4th Mounted Division

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4th Mounted Division
2nd Cyclist Division
Active 20 March 1916 – 16 November 1916
Country  United Kingdom
Branch  British Army
Type Yeomanry then Cyclist
Size Division
Headquarters Colchester then Ipswich
Service World War I
Commanders
Notable
commanders
Lord Lovat

The 4th Mounted Division was a short-lived Yeomanry Division of the British Army active during World War I. It was formed on 20 March 1916, converted to 2nd Cyclist Division in July 1916 and broken up on 16 November 1916. It remained in England on Home Defence duties throughout its existence.[1]

History[edit]

4th Mounted Division[edit]

The 4th Mounted Division was formed on 20 March 1916 from three 2nd Line[a] mounted brigades (2/1st Eastern, 2/1st South Eastern and 2/1st South Western) and the new 2/1st Southern Mounted Brigade. The Headquarters was at Colchester[5] and Brigadier-General (Major-General from 26 May) Lord Lovat was appointed to command.[6] The brigades were stationed at Wivenhoe, Canterbury, Kelvedon and Manningtree; they were numbered as 13th, 14th, 15th and 16th Mounted Brigades, respectively, on 31 March.[4] Being formed relatively late, it did not appear to suffer the same organizational problems (lack of equipment and personnel) as other 2nd Line divisions, for example the 1st and 2/2nd Mounted Divisions.[5]

2nd Cyclist Division[edit]

In July 1916 there was a major reorganization of 2nd Line yeomanry units in the United Kingdom. All but 12 regiments were converted to cyclists:[4] the rest were dismounted, handed over their horses to the remount depots and were issued with bicycles. The 4th Mounted Division was reorganized as the 2nd Cyclist Division, now commanding the 5th, 6th, 7th and 8th Cyclist Brigades.[6] On reorganisation, 14th Mounted Brigade – with 2/1st Hertfordshire, 2/1st Queen's Own West Kent and 2/1st Essex Yeomanry – was posted to the new 1st Mounted Division (3rd Mounted Division redesignated) where it formed the new 3rd Mounted Brigade and remained mounted.[7] In exchange, the 10th Mounted Brigade (2/1st South Midland) joined as the 8th Cyclist Brigade.[8]

The Headquarters remained at Colchester and the brigades at Wivenhoe, Kelvedon, Manningtree and West Malling. It was assigned to the Southern Army, Home Defence Troops.[5] and Lord Lovat remained in command.[6] The Headquarters moved to Ipswich in September 1916 and the brigade were now at Wivenhoe, Wingham, Woodbridge and Ipswich.[5]

A further reorganization in November 1916 saw the 2nd Cyclist Division broken up. The cyclist brigades were dispersed and the yeomanry regiments were amalgamated in pairs to form Yeomanry Cyclist Regiments in new cyclist brigades. The division had remained in England on Home Defence duties throughout its brief existence.[5]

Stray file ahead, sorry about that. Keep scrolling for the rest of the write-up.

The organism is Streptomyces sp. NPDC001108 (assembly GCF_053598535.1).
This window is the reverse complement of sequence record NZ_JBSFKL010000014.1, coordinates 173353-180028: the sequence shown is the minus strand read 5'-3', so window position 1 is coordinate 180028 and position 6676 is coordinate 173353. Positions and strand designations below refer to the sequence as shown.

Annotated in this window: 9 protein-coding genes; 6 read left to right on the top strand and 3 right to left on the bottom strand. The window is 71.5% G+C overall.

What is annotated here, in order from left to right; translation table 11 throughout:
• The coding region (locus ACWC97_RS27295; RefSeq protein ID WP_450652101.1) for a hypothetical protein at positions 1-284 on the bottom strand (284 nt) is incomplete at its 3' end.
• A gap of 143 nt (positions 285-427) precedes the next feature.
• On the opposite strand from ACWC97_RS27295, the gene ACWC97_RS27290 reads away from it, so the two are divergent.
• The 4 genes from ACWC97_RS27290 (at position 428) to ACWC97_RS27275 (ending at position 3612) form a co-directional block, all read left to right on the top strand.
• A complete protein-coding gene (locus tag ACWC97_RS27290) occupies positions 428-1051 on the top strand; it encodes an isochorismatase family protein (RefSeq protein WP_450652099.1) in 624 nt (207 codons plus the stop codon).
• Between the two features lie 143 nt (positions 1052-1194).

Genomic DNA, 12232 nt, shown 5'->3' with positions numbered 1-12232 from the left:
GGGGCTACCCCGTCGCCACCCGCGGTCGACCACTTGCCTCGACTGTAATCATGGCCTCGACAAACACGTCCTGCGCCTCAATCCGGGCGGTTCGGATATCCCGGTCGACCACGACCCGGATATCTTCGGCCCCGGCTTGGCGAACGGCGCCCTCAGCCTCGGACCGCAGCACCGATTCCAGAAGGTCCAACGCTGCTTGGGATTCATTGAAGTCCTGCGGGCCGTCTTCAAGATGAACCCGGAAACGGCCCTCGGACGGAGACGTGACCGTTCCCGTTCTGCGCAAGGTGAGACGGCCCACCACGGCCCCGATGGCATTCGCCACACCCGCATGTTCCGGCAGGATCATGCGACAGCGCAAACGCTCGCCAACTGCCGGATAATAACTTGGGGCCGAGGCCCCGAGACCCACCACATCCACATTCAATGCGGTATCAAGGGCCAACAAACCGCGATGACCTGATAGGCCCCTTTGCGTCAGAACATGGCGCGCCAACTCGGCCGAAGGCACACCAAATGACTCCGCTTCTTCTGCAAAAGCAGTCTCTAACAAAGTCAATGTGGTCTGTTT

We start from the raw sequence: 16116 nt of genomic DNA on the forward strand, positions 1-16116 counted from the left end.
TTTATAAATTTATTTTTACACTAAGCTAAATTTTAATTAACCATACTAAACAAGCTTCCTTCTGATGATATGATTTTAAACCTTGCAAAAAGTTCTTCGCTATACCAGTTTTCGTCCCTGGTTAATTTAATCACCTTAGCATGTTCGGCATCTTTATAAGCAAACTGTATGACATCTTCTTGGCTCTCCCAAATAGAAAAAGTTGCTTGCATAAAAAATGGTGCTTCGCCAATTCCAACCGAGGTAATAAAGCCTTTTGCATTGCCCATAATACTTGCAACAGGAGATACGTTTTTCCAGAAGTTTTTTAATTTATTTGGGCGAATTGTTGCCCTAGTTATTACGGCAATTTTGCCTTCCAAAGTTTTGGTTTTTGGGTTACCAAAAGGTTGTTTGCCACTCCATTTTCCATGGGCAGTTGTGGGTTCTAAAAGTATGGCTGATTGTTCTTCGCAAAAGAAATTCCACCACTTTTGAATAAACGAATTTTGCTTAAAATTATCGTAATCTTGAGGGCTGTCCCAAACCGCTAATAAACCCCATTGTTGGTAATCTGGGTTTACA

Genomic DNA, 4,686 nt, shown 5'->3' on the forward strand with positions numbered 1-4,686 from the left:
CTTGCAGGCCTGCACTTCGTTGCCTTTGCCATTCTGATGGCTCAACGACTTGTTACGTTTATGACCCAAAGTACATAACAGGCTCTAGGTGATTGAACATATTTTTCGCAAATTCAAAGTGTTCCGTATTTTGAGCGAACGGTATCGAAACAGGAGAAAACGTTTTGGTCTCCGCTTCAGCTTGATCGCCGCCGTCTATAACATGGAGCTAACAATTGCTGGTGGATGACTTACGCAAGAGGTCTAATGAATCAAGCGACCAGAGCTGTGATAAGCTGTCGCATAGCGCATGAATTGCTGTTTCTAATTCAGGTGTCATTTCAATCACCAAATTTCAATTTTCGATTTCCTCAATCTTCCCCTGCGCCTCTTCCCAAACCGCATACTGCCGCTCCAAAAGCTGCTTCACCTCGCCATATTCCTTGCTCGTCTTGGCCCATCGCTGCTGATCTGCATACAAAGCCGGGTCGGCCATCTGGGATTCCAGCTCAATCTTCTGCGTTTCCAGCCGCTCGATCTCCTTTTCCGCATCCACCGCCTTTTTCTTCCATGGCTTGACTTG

Orders of battle[edit]

See also[edit]

Notes[edit]

  1. ^ In accordance with the Territorial and Reserve Forces Act 1907 (7 Edw. 7, c.9) which brought the Territorial Force into being, the TF was intended to be a home defence force for service during wartime and members could not be compelled to serve outside the country. However, on the outbreak of war on 4 August 1914, many members volunteered for Imperial Service. Therefore, TF units were split into 1st Line (liable for overseas service) and 2nd Line (home service for those unable or unwilling to serve overseas) units.[2] 2nd Line units performed the home defence role, although in fact most of these were also posted abroad in due course.[3] Likewise, existing pre-war formations (brigades and divisions) formed duplicate 2nd Lines with the same structure as their 1st Line parents.[4]
  2. ^ 2/1st Berkshire Royal Horse Artillery was attached to 7th Cyclist Brigade from September 1916 until the division was broken up.[7]
  3. ^ 2/1st Nottinghamshire Royal Horse Artillery was attached to 8th Cyclist Brigade from September 1916 until the division was broken up.[7]

References[edit]

  1. ^ Becke 1936, pp. 27–30
  2. ^ Rinaldi 2008, p. 35
  3. ^ Baker, Chris. "Was my soldier in the Territorial Force (TF)?". The Long, Long Trail. Retrieved 19 February 2015. 
  4. ^ a b c James 1978, p. 36
  5. ^ a b c d e Becke 1936, p. 30
  6. ^ a b c d e f Becke 1936, p. 27
  7. ^ a b c d e f g Becke 1936, p. 29
  8. ^ a b c Becke 1936, p. 22
  9. ^ a b Becke 1936, p. 28
  10. ^ Becke 1936, p. 20

Bibliography[edit]

  • Becke, Major A.F. (1936). Order of Battle of Divisions Part 2A. The Territorial Force Mounted Divisions and the 1st-Line Territorial Force Divisions (42-56). London: His Majesty's Stationery Office. ISBN 1-871167-12-4. 
  • James, Brigadier E.A. (1978). British Regiments 1914–18. London: Samson Books Limited. ISBN 0-906304-03-2.